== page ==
I am not an expert on drug treatment of influenza. However, given the potential devastation that a pandemic would cause, stockpiling a drug that might have some effectiveness is not irrational. If a pandemic breaks out, there is a danger that many vital systems, such as out health and food distribution systems could experience severe strain as workers get sick or stay home to care for sick family members. A drug of only limited effectiveness might make the difference between strain and collapse of those systems.
Marshall’s conspiracy view of Tamiflu stockpiling does not explain why many other countries are taking similar steps, or why the World Health Organization is recommending the development of Tamiflu stockpiles 3. In fact, the world capacity to produce Tamiflu is severely limited, so that the US, having started planning late, will probably not be able to get much of its desired stock of the drug. Roche, the manufacturer of Tamiflu, will not need President Bush’s help to sell all the Tamiflu they can manufacture in the foreseeable future. The manufacturer of Relenza, GlaxoSmithKline, has recently announced plans to increase production of the drug. No doubt, they also will not need the Bush administration’s help in selling all they can manufacture in the foreseeable future.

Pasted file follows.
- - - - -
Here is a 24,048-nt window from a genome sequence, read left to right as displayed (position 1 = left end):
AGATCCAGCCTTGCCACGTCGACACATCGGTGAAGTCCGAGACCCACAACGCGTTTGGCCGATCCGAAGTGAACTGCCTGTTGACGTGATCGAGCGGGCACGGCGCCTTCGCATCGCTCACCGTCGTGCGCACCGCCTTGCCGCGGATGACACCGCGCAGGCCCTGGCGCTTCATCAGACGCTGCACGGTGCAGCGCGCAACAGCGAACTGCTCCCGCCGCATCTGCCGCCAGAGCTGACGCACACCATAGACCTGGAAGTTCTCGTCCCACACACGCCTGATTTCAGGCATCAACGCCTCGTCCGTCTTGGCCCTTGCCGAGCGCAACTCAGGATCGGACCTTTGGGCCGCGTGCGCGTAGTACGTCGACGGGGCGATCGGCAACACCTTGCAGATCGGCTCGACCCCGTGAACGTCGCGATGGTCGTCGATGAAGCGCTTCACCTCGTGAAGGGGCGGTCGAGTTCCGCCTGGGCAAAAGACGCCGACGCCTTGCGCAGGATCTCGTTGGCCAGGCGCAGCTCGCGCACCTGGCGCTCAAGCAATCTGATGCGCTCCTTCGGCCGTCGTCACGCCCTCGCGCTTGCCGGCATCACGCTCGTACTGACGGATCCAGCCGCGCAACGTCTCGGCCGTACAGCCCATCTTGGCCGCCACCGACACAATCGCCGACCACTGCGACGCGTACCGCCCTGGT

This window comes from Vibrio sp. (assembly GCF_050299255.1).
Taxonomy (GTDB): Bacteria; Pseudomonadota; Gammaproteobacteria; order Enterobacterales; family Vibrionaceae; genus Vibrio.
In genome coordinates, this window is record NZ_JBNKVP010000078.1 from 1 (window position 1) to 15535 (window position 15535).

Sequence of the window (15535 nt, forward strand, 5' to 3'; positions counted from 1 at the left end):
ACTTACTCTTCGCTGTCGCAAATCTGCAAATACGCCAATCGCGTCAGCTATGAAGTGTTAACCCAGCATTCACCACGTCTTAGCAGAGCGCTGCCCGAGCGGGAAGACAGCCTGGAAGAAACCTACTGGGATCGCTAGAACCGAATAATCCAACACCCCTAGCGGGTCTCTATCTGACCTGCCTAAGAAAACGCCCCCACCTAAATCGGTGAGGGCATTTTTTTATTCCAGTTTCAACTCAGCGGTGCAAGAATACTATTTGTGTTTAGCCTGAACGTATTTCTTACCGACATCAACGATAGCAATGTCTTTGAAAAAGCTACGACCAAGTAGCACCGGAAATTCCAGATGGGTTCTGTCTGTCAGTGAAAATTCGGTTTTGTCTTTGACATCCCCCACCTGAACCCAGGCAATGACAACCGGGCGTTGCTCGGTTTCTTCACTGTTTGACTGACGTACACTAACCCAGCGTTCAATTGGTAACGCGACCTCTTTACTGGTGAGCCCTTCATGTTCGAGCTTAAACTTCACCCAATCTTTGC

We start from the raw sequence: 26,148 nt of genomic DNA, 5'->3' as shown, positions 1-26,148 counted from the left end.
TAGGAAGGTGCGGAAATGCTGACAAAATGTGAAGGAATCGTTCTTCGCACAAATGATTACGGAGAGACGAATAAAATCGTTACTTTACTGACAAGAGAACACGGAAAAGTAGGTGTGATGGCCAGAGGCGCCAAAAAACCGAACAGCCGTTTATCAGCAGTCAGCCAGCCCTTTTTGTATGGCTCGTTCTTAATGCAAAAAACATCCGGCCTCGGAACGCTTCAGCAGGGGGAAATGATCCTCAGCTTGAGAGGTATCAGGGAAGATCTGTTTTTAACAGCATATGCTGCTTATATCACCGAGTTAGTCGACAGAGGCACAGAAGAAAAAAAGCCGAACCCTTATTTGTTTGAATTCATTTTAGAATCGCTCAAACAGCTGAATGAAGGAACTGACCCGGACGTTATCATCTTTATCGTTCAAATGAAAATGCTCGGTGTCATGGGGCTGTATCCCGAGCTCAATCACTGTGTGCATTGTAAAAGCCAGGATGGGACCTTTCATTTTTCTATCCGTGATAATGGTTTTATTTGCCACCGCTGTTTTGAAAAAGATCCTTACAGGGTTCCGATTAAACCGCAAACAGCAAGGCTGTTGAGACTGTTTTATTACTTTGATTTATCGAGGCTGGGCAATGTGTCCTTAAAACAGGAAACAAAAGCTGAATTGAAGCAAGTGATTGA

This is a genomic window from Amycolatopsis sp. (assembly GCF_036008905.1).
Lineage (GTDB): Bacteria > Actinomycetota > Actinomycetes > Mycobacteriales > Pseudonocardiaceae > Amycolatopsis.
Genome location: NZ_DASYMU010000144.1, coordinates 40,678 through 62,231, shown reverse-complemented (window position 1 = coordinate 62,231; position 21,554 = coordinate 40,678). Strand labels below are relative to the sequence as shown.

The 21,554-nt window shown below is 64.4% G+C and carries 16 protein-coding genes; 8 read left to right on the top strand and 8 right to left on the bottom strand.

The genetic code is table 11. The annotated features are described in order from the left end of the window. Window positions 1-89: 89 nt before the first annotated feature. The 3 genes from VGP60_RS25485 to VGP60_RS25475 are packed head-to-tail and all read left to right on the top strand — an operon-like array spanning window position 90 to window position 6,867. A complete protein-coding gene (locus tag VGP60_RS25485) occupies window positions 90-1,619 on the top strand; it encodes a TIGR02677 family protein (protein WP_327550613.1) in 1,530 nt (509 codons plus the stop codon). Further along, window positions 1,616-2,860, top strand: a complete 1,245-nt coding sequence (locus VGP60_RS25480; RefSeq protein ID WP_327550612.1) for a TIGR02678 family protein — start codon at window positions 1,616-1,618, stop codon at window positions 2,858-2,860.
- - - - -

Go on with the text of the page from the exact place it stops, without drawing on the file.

The situation with vaccines is even murkier. Marshall is, again, correct that currently there are no human vaccines for avian flu. Given an illness with a potential for killing millions, I sure wish there was. It is a technical issue to estimate the likelihood of success in rapid development of such a vaccine. I defer to the experts on this. But if such a vaccine was developed, given the numerous warnings of a significant avian flu threat, it certainly would make sense to produce and stockpile it if possible.